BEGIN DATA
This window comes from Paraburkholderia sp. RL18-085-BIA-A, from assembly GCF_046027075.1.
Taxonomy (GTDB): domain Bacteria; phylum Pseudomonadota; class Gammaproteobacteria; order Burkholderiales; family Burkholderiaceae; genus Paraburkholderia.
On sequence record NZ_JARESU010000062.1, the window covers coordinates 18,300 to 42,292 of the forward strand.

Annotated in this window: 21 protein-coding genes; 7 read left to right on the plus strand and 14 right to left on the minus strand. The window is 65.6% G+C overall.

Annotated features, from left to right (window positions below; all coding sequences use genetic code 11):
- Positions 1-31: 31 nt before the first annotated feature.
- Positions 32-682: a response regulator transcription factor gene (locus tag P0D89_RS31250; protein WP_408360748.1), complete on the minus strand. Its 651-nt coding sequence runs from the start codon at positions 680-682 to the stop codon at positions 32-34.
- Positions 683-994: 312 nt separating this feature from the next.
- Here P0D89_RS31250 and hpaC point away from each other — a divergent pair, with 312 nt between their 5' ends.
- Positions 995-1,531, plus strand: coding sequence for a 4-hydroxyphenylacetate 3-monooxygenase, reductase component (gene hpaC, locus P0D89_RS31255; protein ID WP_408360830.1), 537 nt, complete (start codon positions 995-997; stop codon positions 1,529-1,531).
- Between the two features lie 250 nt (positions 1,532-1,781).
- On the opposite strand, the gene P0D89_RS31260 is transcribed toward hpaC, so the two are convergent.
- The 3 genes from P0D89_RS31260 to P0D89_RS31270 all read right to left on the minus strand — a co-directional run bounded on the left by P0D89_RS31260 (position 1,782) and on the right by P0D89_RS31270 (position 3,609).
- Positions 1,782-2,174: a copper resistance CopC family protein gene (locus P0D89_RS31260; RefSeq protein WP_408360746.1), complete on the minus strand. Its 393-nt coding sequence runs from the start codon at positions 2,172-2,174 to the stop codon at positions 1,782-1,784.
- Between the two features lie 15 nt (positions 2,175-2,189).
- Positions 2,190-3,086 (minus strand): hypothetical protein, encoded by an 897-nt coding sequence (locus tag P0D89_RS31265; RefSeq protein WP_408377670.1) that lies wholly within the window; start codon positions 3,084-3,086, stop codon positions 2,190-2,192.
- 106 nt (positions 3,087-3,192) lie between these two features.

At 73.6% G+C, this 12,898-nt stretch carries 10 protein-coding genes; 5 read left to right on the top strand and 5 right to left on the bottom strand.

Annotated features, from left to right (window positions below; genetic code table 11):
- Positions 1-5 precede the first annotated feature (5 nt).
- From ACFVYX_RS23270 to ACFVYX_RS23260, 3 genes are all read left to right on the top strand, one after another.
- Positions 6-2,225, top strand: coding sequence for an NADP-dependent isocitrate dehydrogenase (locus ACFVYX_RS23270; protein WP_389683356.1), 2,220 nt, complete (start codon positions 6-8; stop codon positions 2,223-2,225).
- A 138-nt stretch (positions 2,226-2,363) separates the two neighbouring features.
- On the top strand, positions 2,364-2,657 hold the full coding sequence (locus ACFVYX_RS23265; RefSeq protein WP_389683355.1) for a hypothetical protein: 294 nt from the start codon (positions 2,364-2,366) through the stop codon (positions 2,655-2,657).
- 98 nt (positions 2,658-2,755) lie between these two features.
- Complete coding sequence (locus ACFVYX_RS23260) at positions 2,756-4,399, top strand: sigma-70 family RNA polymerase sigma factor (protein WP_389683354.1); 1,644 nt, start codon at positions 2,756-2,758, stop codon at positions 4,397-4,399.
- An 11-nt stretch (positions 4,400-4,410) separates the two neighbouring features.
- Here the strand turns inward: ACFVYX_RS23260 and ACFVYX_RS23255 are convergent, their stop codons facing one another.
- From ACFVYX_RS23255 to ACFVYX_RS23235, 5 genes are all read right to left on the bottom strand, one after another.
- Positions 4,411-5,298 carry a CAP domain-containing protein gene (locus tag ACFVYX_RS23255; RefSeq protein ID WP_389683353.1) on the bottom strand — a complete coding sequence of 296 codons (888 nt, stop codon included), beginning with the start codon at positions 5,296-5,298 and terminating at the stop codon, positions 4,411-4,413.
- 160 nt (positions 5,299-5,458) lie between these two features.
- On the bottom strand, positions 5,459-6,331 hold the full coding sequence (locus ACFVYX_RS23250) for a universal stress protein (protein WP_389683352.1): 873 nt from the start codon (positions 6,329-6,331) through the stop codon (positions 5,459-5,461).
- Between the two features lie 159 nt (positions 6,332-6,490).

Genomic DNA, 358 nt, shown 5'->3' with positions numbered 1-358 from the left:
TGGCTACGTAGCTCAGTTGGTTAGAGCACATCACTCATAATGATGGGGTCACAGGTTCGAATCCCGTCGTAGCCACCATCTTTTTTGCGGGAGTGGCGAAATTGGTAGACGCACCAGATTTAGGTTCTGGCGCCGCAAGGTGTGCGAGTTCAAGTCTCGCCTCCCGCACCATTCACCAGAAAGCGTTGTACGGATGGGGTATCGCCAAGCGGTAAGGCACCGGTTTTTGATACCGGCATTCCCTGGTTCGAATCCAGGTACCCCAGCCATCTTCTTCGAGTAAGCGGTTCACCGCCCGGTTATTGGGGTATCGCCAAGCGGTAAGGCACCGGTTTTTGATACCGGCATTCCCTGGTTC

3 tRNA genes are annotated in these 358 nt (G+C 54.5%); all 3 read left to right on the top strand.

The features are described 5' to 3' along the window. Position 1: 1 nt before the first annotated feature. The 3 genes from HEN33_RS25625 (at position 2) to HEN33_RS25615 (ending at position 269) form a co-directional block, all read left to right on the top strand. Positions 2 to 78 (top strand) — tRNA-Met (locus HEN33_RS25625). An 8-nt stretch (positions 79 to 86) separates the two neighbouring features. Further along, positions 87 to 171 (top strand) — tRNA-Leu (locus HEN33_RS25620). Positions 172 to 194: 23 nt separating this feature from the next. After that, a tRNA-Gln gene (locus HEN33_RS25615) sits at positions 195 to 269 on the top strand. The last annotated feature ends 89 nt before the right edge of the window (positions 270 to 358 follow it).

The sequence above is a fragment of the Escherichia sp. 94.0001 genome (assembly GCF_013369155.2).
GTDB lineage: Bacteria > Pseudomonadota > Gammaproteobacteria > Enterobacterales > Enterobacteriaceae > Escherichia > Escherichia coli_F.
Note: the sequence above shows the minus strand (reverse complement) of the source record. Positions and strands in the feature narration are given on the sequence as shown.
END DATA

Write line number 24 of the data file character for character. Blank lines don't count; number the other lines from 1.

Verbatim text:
- On the top strand, positions 2,364-2,657 hold the full coding sequence (locus ACFVYX_RS23265; RefSeq protein WP_389683355.1) for a hypothetical protein: 294 nt from the start codon (positions 2,364-2,366) through the stop codon (positions 2,655-2,657).